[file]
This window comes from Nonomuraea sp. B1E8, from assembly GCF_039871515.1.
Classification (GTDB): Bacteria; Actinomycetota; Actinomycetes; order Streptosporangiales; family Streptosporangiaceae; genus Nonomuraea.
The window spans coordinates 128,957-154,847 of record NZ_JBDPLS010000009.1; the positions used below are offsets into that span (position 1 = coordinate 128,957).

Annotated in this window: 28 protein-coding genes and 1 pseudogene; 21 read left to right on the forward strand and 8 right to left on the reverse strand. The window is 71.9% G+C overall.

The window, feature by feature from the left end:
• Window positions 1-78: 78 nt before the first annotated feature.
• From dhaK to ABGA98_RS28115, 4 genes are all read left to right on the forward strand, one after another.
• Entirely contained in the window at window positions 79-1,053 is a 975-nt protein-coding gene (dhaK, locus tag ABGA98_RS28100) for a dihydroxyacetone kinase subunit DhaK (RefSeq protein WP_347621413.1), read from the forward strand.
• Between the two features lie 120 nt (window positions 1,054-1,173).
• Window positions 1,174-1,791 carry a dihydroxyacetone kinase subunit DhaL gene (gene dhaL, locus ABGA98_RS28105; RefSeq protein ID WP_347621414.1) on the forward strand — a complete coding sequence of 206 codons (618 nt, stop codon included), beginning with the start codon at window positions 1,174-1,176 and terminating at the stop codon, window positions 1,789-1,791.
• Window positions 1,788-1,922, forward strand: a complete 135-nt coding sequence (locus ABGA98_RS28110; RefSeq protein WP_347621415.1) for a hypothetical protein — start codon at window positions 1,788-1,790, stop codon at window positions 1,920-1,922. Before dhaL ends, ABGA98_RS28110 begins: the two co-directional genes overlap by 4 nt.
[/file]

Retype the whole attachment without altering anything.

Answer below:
This window comes from Nonomuraea sp. B1E8, from assembly GCF_039871515.1.
Classification (GTDB): Bacteria; Actinomycetota; Actinomycetes; order Streptosporangiales; family Streptosporangiaceae; genus Nonomuraea.
The window spans coordinates 128,957-154,847 of record NZ_JBDPLS010000009.1; the positions used below are offsets into that span (position 1 = coordinate 128,957).

Annotated in this window: 28 protein-coding genes and 1 pseudogene; 21 read left to right on the forward strand and 8 right to left on the reverse strand. The window is 71.9% G+C overall.

The window, feature by feature from the left end:
• Window positions 1-78: 78 nt before the first annotated feature.
• From dhaK to ABGA98_RS28115, 4 genes are all read left to right on the forward strand, one after another.
• Entirely contained in the window at window positions 79-1,053 is a 975-nt protein-coding gene (dhaK, locus tag ABGA98_RS28100) for a dihydroxyacetone kinase subunit DhaK (RefSeq protein WP_347621413.1), read from the forward strand.
• Between the two features lie 120 nt (window positions 1,054-1,173).
• Window positions 1,174-1,791 carry a dihydroxyacetone kinase subunit DhaL gene (gene dhaL, locus ABGA98_RS28105; RefSeq protein ID WP_347621414.1) on the forward strand — a complete coding sequence of 206 codons (618 nt, stop codon included), beginning with the start codon at window positions 1,174-1,176 and terminating at the stop codon, window positions 1,789-1,791.
• Window positions 1,788-1,922, forward strand: a complete 135-nt coding sequence (locus ABGA98_RS28110; RefSeq protein WP_347621415.1) for a hypothetical protein — start codon at window positions 1,788-1,790, stop codon at window positions 1,920-1,922. Before dhaL ends, ABGA98_RS28110 begins: the two co-directional genes overlap by 4 nt.